The Great Resignation isn’t expected to slow its trajectory any time soon, Deloitte points out. The consulting firm adds that although “job loyalty is up slightly from last year, four in ten Gen Zers and nearly a quarter of Millennials would like to leave their jobs within two years, and roughly a third would do so without another job lined up, signaling
significant dissatisfaction levels.”
There are several factors playing a role. In beqom’s report, seven out of ten U.S. respondents said they would switch jobs for more flexible hours.
Gen Z and Millennials are particularly strong gauges for what the future of the banking workplace environment will look like in coming years. Gen Z alone will make up well over a quarter (27%) of the U.S. workforce by 2025, predicts Business Insider.
Right now, there is contention between traditional mindsets in a workplace and the younger populations who want meaning in their job and a flexible work lifestyle.
“Older thought leaders and CEOs want Gen Z in the office, and say their expectations for work are too high,” Business Insider states. But Gen Z wants more, and has been flexing their power to get it.
That resistance is part of what created the ‘Great Resignation’ — and Gen Z likely won’t budge on their demands.
The tension between what employers expect from Gen Z employees and the workplace standards Gen Zers expect helped fuel the 'Great Resignation'.
“Some want to be in the office. Others are content to stay at home. Some are in and out of the office,” says Business Insider. “But the location itself doesn’t matter — Gen Z workers care about doing work that matters to them and that work is happening on their own terms.”
Most of the resignation mindset is attributed to burnout, which is already happening significantly among Gen Zers and Millennials. Deloitte found that roughly half of both Gen Z (46%) and Millennials (45%) say they “feel burned out due to the intensity/demands of their working environments” and similar percentages say they have already seen others quit due to workforce pressure.
Three quarters of both Gen Z and Millennials say working remotely is their preference, because it frees up time to pursue their interests, in addition to saving money and spending more time with family, Deloitte reports.
Suggestions for How Banks Can Cope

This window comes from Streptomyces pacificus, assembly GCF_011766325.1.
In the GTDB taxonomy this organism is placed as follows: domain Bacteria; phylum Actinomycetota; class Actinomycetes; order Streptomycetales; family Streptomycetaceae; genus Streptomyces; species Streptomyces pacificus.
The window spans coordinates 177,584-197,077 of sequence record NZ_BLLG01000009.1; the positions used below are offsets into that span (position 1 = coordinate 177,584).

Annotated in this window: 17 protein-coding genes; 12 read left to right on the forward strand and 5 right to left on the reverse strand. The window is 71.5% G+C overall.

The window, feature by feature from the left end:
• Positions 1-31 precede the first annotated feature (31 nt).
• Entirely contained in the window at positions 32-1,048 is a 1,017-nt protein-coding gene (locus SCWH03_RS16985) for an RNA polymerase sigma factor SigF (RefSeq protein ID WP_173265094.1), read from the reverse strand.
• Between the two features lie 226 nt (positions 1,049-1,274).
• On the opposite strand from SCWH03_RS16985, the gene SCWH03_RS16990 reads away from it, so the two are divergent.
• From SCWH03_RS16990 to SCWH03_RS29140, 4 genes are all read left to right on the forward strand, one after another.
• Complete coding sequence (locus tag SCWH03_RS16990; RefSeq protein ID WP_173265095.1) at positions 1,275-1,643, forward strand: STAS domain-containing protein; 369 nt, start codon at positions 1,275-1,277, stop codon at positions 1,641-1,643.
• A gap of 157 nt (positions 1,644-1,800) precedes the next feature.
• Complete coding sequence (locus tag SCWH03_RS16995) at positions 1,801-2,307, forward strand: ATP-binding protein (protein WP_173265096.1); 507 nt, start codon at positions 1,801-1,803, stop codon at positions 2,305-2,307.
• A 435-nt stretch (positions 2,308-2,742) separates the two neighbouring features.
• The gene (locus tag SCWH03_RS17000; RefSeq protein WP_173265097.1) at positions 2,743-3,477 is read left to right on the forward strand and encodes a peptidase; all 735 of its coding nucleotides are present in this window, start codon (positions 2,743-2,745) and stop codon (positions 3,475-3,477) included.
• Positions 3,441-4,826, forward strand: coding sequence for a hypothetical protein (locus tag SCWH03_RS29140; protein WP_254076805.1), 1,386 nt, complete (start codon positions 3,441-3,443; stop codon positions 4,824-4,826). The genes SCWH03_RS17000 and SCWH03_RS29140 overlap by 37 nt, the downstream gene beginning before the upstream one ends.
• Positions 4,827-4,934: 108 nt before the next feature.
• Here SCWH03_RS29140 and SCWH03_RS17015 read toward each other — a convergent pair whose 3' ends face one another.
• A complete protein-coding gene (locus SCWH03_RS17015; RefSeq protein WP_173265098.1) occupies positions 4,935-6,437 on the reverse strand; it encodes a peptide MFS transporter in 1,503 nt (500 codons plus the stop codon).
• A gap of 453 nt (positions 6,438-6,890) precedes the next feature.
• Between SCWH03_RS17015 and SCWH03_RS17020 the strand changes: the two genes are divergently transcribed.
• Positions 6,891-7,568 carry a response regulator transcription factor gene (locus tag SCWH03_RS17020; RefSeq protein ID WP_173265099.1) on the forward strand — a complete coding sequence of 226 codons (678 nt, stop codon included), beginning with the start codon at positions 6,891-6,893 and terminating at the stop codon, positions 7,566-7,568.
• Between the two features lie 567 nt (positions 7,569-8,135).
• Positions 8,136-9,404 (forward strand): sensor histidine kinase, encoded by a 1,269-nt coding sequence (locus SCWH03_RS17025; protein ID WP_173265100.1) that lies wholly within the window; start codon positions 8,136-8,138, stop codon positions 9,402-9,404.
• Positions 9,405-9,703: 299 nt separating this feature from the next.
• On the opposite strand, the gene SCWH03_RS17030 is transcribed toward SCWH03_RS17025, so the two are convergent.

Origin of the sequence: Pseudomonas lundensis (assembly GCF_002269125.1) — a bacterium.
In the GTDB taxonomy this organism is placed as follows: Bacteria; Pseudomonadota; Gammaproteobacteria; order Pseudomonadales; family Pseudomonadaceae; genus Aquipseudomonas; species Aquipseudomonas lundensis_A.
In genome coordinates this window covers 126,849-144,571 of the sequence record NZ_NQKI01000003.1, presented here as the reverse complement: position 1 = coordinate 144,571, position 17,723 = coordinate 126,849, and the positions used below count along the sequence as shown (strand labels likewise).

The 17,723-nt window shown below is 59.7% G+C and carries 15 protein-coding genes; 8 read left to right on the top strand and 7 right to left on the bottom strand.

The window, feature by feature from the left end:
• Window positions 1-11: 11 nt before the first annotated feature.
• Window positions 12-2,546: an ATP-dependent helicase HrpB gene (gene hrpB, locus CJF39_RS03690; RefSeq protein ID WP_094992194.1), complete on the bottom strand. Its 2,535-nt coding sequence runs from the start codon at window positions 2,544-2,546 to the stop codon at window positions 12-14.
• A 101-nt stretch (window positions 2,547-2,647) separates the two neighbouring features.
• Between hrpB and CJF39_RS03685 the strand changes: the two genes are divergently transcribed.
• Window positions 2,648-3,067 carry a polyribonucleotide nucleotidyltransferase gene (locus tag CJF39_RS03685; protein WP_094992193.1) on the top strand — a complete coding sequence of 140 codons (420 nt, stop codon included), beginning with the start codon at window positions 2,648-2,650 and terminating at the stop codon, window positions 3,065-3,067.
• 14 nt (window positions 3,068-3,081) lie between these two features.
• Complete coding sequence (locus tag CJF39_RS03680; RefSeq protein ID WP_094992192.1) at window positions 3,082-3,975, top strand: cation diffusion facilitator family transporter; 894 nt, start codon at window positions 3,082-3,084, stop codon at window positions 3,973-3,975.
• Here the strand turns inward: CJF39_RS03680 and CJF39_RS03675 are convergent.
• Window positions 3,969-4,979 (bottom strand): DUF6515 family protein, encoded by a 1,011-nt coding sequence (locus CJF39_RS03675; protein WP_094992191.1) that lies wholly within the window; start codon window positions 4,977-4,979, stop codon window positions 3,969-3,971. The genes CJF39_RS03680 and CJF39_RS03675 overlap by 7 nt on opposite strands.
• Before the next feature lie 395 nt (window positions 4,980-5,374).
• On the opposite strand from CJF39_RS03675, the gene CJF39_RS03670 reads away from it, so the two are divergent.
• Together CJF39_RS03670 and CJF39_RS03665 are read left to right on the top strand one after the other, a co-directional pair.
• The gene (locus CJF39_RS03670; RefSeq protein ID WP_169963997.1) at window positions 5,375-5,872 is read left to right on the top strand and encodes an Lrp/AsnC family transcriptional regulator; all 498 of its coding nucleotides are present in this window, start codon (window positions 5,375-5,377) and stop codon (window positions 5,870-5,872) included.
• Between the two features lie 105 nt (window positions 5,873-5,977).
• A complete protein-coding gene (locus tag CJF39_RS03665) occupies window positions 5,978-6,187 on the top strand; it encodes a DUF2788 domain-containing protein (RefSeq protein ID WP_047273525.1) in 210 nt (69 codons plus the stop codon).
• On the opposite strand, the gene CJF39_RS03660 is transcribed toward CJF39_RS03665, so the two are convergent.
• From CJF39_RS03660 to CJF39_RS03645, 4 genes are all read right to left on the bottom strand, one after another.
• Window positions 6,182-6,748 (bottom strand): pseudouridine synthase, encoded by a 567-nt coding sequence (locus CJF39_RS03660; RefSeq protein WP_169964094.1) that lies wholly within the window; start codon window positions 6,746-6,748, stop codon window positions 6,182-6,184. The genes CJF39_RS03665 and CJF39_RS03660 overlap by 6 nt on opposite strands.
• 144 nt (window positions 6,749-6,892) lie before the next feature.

Sometimes it is both realistic and makes economic sense to have employees work from home and grant them flexible hours. But not every institution can, or wants to, accommodate this.
“Employees like the idea of bankers’ hours until they see it’s not true anymore,” Cody Knight, CEO of Piggott State Bank told Arkansas Business. “Our managers are sometimes dealing with banking issues way into the night. We come up here and fix customers’ debit cards at midnight.”
Keep In Mind:
The majority of employees in the U.S would prefer to have a higher base salary than a performance-based bonus.
Every bank and credit union must find an arrangement that works best for their institution and its employees — it won’t look the same everywhere. But there are a few items on everyone’s bucket list.
For instance, most employees would prefer to start with a higher base salary to work from, rather than annual performance-based bonuses, according to beqom.
James Geeslin, Chief Consumer Banking Officer for $2 billion Extraco Bank, recommends ramping up technology training.
“Technology is moving fast, and there are a lot of new gadgets and systems,” Geeslin told BAI. Financial institutions should offer refresh training sessions every four to six months, he said. “You have to keep your employees up to date.”
Chief Innovation Officer David Peterson from Louisiana’s First National Bankers Bank told BAI the best method for retaining the right employees is showing the true colors of a bank office.
“You have to show them that this is an opportunity where they can help people plan their finances and improve their worlds,” said Peterson.